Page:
Author to sign food-related books
Gina Gigli will sign copies of her books, “Poco Pane, Poco Vino” and “What’s Eating America,” from 2 to 5 p.m. Saturday at Neighbors Bookstore in the Village Center.
“Poco Pane, Poco Vino,” Italian for “a little bread, a little wine,” is about the history of food and wine originating in the old world. The book was published in 2001 and is lavishly illustrated and filled with recipes from her husband, Ruggero Gigli. Together, Gina and Ruggero own and operate Villa Gigli in Markleeville. The Italian restaurant, art studio and art gallery is open on Saturday and Sunday from May through October and is closed the remainder of the year.
Gina’s book about foods originating in the New World, “What’s Eating America: Exploring Comfort Foods,” includes interviews with strangers encountered on road trips across the United States and was published in 2004. Traveling across the country with her husband after Sept. 11, 2001, Gina elicited stranger’s thoughts about terrorist threats and inquired about their perceived comfort foods. After discovering that a majority of the selected foods define the culture of our native ancestors, threads of nutritional and anthropological facts were woven into the interviews. The book contains recipes contributed by people from coast to coast. Some examples are Samuel’s Baked Chicken Legs, Gerald’s Wife’s Pinto Beans, Cherokee Cornmeal Gravy and Cajun Charlie’s Seafood Gumbo.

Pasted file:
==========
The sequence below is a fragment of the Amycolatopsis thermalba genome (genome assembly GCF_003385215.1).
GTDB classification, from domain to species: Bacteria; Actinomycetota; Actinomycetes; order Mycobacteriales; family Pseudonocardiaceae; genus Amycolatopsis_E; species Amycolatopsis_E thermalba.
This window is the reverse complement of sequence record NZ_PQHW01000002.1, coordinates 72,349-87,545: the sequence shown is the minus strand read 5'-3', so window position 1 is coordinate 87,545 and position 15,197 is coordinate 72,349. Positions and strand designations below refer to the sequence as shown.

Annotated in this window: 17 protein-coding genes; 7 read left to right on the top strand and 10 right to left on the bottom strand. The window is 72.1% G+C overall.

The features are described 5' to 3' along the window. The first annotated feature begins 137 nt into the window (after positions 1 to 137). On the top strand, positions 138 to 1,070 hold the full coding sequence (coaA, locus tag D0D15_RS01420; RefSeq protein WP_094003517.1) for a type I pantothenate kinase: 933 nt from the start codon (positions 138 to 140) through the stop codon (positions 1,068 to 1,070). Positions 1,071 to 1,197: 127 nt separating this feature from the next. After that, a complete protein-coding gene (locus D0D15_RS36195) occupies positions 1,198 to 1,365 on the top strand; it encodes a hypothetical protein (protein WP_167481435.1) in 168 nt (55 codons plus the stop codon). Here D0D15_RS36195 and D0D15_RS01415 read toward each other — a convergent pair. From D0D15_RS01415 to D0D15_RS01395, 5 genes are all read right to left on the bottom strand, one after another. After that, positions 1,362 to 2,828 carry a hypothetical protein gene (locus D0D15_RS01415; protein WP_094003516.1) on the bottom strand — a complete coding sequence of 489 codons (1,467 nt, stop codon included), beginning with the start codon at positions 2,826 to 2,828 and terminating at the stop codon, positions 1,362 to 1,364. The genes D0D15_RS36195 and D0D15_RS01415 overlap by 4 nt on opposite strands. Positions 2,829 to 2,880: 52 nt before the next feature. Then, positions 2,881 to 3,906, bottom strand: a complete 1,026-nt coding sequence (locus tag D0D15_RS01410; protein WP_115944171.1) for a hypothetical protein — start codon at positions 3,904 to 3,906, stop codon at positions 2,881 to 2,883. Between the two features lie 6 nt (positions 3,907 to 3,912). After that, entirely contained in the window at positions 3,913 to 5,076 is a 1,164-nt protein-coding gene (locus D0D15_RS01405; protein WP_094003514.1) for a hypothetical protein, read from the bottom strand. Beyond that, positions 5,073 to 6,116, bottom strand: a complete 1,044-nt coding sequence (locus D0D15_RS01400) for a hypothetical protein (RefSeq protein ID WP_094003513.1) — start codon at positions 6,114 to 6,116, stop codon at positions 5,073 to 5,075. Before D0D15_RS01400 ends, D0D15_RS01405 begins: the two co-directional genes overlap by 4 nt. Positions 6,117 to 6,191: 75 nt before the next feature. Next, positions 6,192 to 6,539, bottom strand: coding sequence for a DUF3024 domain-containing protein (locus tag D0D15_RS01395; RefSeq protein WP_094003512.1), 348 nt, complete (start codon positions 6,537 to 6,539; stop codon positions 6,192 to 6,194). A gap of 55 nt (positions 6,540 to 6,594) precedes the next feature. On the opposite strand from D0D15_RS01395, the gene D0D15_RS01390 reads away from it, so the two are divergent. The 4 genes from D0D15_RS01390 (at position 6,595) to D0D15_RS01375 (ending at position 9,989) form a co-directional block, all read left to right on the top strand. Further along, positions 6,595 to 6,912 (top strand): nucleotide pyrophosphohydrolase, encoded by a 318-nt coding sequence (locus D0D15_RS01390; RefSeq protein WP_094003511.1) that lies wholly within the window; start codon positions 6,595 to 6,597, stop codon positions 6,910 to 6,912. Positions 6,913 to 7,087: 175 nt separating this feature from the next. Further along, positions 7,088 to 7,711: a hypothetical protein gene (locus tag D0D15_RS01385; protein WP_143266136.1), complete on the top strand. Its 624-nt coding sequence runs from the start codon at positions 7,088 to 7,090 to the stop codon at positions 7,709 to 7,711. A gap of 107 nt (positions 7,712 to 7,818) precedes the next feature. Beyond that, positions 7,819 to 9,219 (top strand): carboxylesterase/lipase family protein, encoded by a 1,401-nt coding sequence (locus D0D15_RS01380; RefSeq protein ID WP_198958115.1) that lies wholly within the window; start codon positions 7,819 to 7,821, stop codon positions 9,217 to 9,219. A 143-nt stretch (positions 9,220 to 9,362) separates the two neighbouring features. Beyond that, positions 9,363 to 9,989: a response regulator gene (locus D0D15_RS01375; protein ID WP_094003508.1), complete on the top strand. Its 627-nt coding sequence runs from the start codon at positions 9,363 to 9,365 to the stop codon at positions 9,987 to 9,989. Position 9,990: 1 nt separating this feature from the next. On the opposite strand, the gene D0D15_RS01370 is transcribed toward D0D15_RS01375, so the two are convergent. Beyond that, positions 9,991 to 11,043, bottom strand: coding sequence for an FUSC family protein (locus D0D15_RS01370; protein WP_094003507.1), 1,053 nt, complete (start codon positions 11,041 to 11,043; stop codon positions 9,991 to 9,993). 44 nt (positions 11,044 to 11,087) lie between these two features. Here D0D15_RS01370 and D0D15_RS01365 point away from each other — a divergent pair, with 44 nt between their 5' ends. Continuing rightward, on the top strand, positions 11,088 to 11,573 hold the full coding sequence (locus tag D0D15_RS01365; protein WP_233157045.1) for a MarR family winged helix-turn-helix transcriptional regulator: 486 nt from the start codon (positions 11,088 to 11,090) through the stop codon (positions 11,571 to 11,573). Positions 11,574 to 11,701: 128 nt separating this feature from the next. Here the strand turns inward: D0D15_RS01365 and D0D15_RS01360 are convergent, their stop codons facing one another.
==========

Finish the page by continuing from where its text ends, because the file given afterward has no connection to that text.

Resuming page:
Comfort foods may be defined as soothing or strengthening, stimulating or settling, depending upon individual backgrounds. Some folks yearn for bland, creamy or soft foods, while others crave crunchy, salty or spicy fare. Most people instinctively select foods perceived as mood elevators or memory enhancers. Chocolate won first place in Gina’s survey, beef was second, and Mexican and Indian foods with chili, beans, corn and tomatoes came in third. Tied for fourth place were Italian dishes and seafood. Honorable mention went to chicken, popcorn, grits, French fries, potato chips, pizza and doughnuts and coffee.
Ruggero, who was a small boy in Italy during World War II, unhesitatingly chooses bread as his comfort food and Gina’s own choice is a combination of tomato soup and a gooey grilled cheese sandwich.
Gina Gigli is an artist and author. She began her career with oil painting in Nevada and expanded her knowledge of art by sharing it with others. She has been an art columnist, diorama artist for the Nevada State Museum, art instructor for Carson City schools, assistant professor of art at Carson College and is the author of the book “Dat So La Lee, Queen of the Washo Basketmakers.”
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